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ECT News Community   »   MacNewsWorld Talkback   »   Re: Desperately Seeking Innovation



Re: Desperately Seeking Innovation
Posted by: Erika Morphy 2013-08-07 08:12:45
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Apple may have won the battle, but it is in danger of losing the war. The battle was last Saturday's veto by the Obama administration of the International Trade Commission's decision to ban certain Apple products that it found to have infringed Samsung's patents. As for the war, that would be Apple's long struggle to preserve its reputation for delivering startling innovation. Let me be clear about a few points first: Patents in the mobile space are a multibillion dollar asset class, and Apple would be doing a disservice to its shareholders if it did not protect its IP.


Re: Desperately Seeking Innovation
Posted by: hembreeder 2013-08-07 08:31:48 In reply to: Erika Morphy
Your comment that Microsoft has lost its ability to innovate can't be true. Microsoft never had any such ability, the the recent creation of their table and the Zune and xBox were innovative, they were not successful innovations because they did not do the kind of innovation that makes users fall in love with them. The machinery itself was exceptionally good.

Re: Desperately Seeking Innovation
Posted by: hembreeder 2013-08-07 08:25:12 In reply to: Erika Morphy
Apple's products have never been greeted as startlingly excellent. On the contrary, analysts have greeted almost every Apple introduction with skepticism, if not derision. Apple's stock has dropped after almost every introduction of a new product.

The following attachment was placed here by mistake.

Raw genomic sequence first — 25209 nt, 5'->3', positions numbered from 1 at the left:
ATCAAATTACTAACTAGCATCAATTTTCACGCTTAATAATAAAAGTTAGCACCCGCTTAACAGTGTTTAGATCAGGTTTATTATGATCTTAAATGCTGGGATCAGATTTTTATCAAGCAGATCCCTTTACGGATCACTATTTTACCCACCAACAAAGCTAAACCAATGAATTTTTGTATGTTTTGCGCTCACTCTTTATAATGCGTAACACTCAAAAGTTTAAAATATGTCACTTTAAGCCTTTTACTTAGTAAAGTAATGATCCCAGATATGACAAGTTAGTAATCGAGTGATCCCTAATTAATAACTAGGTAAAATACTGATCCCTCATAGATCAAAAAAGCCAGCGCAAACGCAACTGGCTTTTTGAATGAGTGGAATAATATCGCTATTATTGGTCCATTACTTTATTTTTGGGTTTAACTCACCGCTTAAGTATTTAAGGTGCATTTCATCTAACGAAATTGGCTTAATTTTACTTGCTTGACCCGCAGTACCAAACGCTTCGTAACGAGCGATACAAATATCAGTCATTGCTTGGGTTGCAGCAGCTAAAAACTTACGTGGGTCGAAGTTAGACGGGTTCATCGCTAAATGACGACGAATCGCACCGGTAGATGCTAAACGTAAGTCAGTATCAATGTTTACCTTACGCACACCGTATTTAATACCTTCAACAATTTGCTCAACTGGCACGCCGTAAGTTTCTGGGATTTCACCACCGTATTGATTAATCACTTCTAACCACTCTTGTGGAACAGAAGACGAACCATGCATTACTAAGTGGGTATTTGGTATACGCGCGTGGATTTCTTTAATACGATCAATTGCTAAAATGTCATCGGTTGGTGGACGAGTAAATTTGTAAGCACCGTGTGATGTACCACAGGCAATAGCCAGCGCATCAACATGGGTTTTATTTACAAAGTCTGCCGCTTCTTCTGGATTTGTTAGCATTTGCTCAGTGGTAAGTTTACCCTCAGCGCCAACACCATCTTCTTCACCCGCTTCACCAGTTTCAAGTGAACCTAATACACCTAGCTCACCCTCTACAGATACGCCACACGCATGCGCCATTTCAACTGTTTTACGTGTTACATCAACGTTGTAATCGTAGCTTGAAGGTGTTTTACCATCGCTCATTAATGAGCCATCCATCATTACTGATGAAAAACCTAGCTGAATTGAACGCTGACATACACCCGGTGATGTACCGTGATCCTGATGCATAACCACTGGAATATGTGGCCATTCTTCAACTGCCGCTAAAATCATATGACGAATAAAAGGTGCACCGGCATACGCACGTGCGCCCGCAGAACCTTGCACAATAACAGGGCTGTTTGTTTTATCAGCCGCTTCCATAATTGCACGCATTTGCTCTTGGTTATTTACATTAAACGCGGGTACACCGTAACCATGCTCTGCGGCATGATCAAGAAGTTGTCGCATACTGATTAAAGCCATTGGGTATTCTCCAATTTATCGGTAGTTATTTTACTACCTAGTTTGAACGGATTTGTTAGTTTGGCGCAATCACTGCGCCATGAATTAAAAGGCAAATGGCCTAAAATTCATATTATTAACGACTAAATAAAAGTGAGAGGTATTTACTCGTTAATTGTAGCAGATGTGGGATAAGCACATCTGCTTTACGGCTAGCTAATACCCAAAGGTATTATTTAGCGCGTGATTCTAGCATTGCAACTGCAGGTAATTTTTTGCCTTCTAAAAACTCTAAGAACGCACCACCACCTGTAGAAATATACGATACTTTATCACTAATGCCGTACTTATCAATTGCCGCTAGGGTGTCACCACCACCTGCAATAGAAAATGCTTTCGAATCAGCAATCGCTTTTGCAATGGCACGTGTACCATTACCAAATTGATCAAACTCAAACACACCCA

This because analysts and customers still think of innovation as new technology. For Apple, innovation means giving new usability to old technology. Apple has only adopted one or two new technologies ahead of the general market. An example would be USB.

Apple is creative in giving new utility and dramatically better utility to simple, proven technologies. This usefulness and thoughtfulness of software design, such as pinch to zoom and the rubber-banding effect, make people fall in love with their Apple devices. It is not the ability to wave your hand around and have something happen, unless that becomes a lovably useful thing to be able to do. If it is not, Apple will not offer it, no matter how technologically whizz=bang it may seem.

Apple continues its lovability innovations every single time it give us a new version of iOS or OSX. New devices will appear, too, and analysts will pan them as nothing new. But users will fall in love with them as usual and buy a ton of them.

Re: Desperately Seeking Innovation
Posted by: PeterBlood 2013-08-07 20:01:51 In reply to: hembreeder
When were you born? Obviously you are no Apple history expert. I do believe when Apple first introduced the iMac, iPhone, iPod, Mac Book Air and iPad those products WERE greeted as startlingly excellent. The subsequent revisions, well, the cats out of the bag so now we have just upgrades to look forward to. It's the "startlingly" new product class introductions that get the rare accolades. And really how many companies than Apple have ever come close to this?

Except for the Mac Apple has always taken an existing poor class of product (like music player, phones, tablets) and gave it the once over only they can in terms of real usability and that is what's startling. But in our jaded culture that feeling doesn't last long as companies like Google and Samsung copy Apple's efforts.

Apple adopted many technologies first, some didn't gain wide acceptance in the PC world but were used heavily in the Mac world.

You make some other good points I don't disagree with. People disingenuously discount Apple when in reality I believe they are the best thing going out there overall. So do many other millions around the world. And when Apple finally does bring out a large phone for those who want it what will Android fans have to say then?
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